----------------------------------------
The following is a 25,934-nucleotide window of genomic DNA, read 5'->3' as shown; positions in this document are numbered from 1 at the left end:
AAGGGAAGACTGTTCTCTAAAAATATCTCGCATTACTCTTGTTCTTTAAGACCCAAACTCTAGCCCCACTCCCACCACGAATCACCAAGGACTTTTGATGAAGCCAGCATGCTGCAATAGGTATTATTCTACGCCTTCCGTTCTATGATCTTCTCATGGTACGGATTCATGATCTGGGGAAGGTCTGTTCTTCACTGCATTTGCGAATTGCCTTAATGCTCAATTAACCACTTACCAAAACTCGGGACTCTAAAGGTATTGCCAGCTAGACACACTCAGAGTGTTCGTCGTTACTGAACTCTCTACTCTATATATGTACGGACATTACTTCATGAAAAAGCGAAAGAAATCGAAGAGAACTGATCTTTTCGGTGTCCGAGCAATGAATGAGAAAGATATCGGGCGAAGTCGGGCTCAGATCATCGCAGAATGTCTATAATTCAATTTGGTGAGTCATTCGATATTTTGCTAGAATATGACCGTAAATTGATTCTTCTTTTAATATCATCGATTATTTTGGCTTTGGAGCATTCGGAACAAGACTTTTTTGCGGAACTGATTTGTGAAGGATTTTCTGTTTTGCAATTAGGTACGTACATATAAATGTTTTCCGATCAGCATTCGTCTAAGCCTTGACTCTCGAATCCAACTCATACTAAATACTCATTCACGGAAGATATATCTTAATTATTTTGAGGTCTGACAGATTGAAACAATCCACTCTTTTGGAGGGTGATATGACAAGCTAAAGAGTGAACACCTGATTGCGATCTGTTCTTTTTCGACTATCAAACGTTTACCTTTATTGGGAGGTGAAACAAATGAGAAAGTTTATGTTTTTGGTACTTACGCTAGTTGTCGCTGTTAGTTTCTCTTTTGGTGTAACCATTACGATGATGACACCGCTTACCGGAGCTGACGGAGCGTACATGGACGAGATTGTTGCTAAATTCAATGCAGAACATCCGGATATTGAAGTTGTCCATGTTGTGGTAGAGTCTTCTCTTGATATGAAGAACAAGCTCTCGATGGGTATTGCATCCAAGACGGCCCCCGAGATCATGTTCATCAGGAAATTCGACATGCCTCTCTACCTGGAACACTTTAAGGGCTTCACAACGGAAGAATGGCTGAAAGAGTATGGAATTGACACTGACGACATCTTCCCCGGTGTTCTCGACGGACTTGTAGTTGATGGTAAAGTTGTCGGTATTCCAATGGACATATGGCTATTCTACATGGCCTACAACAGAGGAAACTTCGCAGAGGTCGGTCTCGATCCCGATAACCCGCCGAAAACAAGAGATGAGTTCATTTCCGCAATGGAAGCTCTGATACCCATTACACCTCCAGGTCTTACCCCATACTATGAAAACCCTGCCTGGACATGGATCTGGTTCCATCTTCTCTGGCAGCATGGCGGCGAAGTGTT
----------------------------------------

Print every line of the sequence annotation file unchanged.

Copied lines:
The following is a 25,934-nucleotide window of genomic DNA, read 5'->3' as shown; positions in this document are numbered from 1 at the left end:
AAGGGAAGACTGTTCTCTAAAAATATCTCGCATTACTCTTGTTCTTTAAGACCCAAACTCTAGCCCCACTCCCACCACGAATCACCAAGGACTTTTGATGAAGCCAGCATGCTGCAATAGGTATTATTCTACGCCTTCCGTTCTATGATCTTCTCATGGTACGGATTCATGATCTGGGGAAGGTCTGTTCTTCACTGCATTTGCGAATTGCCTTAATGCTCAATTAACCACTTACCAAAACTCGGGACTCTAAAGGTATTGCCAGCTAGACACACTCAGAGTGTTCGTCGTTACTGAACTCTCTACTCTATATATGTACGGACATTACTTCATGAAAAAGCGAAAGAAATCGAAGAGAACTGATCTTTTCGGTGTCCGAGCAATGAATGAGAAAGATATCGGGCGAAGTCGGGCTCAGATCATCGCAGAATGTCTATAATTCAATTTGGTGAGTCATTCGATATTTTGCTAGAATATGACCGTAAATTGATTCTTCTTTTAATATCATCGATTATTTTGGCTTTGGAGCATTCGGAACAAGACTTTTTTGCGGAACTGATTTGTGAAGGATTTTCTGTTTTGCAATTAGGTACGTACATATAAATGTTTTCCGATCAGCATTCGTCTAAGCCTTGACTCTCGAATCCAACTCATACTAAATACTCATTCACGGAAGATATATCTTAATTATTTTGAGGTCTGACAGATTGAAACAATCCACTCTTTTGGAGGGTGATATGACAAGCTAAAGAGTGAACACCTGATTGCGATCTGTTCTTTTTCGACTATCAAACGTTTACCTTTATTGGGAGGTGAAACAAATGAGAAAGTTTATGTTTTTGGTACTTACGCTAGTTGTCGCTGTTAGTTTCTCTTTTGGTGTAACCATTACGATGATGACACCGCTTACCGGAGCTGACGGAGCGTACATGGACGAGATTGTTGCTAAATTCAATGCAGAACATCCGGATATTGAAGTTGTCCATGTTGTGGTAGAGTCTTCTCTTGATATGAAGAACAAGCTCTCGATGGGTATTGCATCCAAGACGGCCCCCGAGATCATGTTCATCAGGAAATTCGACATGCCTCTCTACCTGGAACACTTTAAGGGCTTCACAACGGAAGAATGGCTGAAAGAGTATGGAATTGACACTGACGACATCTTCCCCGGTGTTCTCGACGGACTTGTAGTTGATGGTAAAGTTGTCGGTATTCCAATGGACATATGGCTATTCTACATGGCCTACAACAGAGGAAACTTCGCAGAGGTCGGTCTCGATCCCGATAACCCGCCGAAAACAAGAGATGAGTTCATTTCCGCAATGGAAGCTCTGATACCCATTACACCTCCAGGTCTTACCCCATACTATGAAAACCCTGCCTGGACATGGATCTGGTTCCATCTTCTCTGGCAGCATGGCGGCGAAGTGTT